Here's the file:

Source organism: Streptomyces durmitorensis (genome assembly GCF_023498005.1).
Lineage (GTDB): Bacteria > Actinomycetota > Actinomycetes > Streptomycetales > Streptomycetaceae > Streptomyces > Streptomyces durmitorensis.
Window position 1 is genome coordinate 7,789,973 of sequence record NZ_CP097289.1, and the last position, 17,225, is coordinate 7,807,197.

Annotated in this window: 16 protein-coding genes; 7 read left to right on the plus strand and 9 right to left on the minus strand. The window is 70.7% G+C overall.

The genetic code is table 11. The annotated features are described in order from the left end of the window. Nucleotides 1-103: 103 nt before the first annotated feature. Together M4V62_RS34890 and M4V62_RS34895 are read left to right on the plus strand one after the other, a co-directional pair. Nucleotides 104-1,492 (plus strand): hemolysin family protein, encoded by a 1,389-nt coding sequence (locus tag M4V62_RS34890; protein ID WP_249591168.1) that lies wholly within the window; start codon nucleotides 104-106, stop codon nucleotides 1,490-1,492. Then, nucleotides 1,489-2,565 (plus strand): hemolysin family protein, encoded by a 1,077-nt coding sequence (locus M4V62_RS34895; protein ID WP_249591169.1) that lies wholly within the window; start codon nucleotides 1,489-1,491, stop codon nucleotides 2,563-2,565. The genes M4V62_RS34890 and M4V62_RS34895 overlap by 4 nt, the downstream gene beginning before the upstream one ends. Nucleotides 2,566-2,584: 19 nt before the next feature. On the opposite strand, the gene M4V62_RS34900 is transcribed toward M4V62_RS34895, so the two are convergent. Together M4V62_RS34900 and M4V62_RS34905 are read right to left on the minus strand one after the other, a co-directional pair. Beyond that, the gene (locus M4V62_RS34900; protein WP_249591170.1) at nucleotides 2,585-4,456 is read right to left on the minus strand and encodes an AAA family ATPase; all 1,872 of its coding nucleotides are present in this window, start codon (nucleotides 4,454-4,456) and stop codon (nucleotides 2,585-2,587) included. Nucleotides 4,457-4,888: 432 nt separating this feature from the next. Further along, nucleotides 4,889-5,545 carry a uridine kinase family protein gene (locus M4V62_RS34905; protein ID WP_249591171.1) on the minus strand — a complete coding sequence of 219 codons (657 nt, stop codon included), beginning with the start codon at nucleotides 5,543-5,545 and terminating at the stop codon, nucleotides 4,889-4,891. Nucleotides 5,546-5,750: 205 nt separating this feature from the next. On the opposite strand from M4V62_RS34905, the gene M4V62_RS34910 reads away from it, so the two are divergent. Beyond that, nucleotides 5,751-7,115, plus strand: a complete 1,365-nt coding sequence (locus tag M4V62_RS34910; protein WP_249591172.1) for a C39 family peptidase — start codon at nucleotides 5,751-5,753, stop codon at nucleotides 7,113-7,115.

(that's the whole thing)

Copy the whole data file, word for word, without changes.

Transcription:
Source organism: Streptomyces durmitorensis (genome assembly GCF_023498005.1).
Lineage (GTDB): Bacteria > Actinomycetota > Actinomycetes > Streptomycetales > Streptomycetaceae > Streptomyces > Streptomyces durmitorensis.
Window position 1 is genome coordinate 7,789,973 of sequence record NZ_CP097289.1, and the last position, 17,225, is coordinate 7,807,197.

Annotated in this window: 16 protein-coding genes; 7 read left to right on the plus strand and 9 right to left on the minus strand. The window is 70.7% G+C overall.

The genetic code is table 11. The annotated features are described in order from the left end of the window. Nucleotides 1-103: 103 nt before the first annotated feature. Together M4V62_RS34890 and M4V62_RS34895 are read left to right on the plus strand one after the other, a co-directional pair. Nucleotides 104-1,492 (plus strand): hemolysin family protein, encoded by a 1,389-nt coding sequence (locus tag M4V62_RS34890; protein ID WP_249591168.1) that lies wholly within the window; start codon nucleotides 104-106, stop codon nucleotides 1,490-1,492. Then, nucleotides 1,489-2,565 (plus strand): hemolysin family protein, encoded by a 1,077-nt coding sequence (locus M4V62_RS34895; protein ID WP_249591169.1) that lies wholly within the window; start codon nucleotides 1,489-1,491, stop codon nucleotides 2,563-2,565. The genes M4V62_RS34890 and M4V62_RS34895 overlap by 4 nt, the downstream gene beginning before the upstream one ends. Nucleotides 2,566-2,584: 19 nt before the next feature. On the opposite strand, the gene M4V62_RS34900 is transcribed toward M4V62_RS34895, so the two are convergent. Together M4V62_RS34900 and M4V62_RS34905 are read right to left on the minus strand one after the other, a co-directional pair. Beyond that, the gene (locus M4V62_RS34900; protein WP_249591170.1) at nucleotides 2,585-4,456 is read right to left on the minus strand and encodes an AAA family ATPase; all 1,872 of its coding nucleotides are present in this window, start codon (nucleotides 4,454-4,456) and stop codon (nucleotides 2,585-2,587) included. Nucleotides 4,457-4,888: 432 nt separating this feature from the next. Further along, nucleotides 4,889-5,545 carry a uridine kinase family protein gene (locus M4V62_RS34905; protein ID WP_249591171.1) on the minus strand — a complete coding sequence of 219 codons (657 nt, stop codon included), beginning with the start codon at nucleotides 5,543-5,545 and terminating at the stop codon, nucleotides 4,889-4,891. Nucleotides 5,546-5,750: 205 nt separating this feature from the next. On the opposite strand from M4V62_RS34905, the gene M4V62_RS34910 reads away from it, so the two are divergent. Beyond that, nucleotides 5,751-7,115, plus strand: a complete 1,365-nt coding sequence (locus tag M4V62_RS34910; protein WP_249591172.1) for a C39 family peptidase — start codon at nucleotides 5,751-5,753, stop codon at nucleotides 7,113-7,115.